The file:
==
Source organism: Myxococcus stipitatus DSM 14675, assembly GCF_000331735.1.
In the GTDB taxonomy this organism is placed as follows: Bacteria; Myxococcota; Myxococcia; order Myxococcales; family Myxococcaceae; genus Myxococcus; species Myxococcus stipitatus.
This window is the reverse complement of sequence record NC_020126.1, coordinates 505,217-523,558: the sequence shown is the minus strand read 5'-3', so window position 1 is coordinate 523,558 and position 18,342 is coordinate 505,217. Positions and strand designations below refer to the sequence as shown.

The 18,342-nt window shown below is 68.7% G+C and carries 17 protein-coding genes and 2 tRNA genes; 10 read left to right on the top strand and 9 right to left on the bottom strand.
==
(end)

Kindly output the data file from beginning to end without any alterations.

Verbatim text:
Source organism: Myxococcus stipitatus DSM 14675, assembly GCF_000331735.1.
In the GTDB taxonomy this organism is placed as follows: Bacteria; Myxococcota; Myxococcia; order Myxococcales; family Myxococcaceae; genus Myxococcus; species Myxococcus stipitatus.
This window is the reverse complement of sequence record NC_020126.1, coordinates 505,217-523,558: the sequence shown is the minus strand read 5'-3', so window position 1 is coordinate 523,558 and position 18,342 is coordinate 505,217. Positions and strand designations below refer to the sequence as shown.

The 18,342-nt window shown below is 68.7% G+C and carries 17 protein-coding genes and 2 tRNA genes; 10 read left to right on the top strand and 9 right to left on the bottom strand.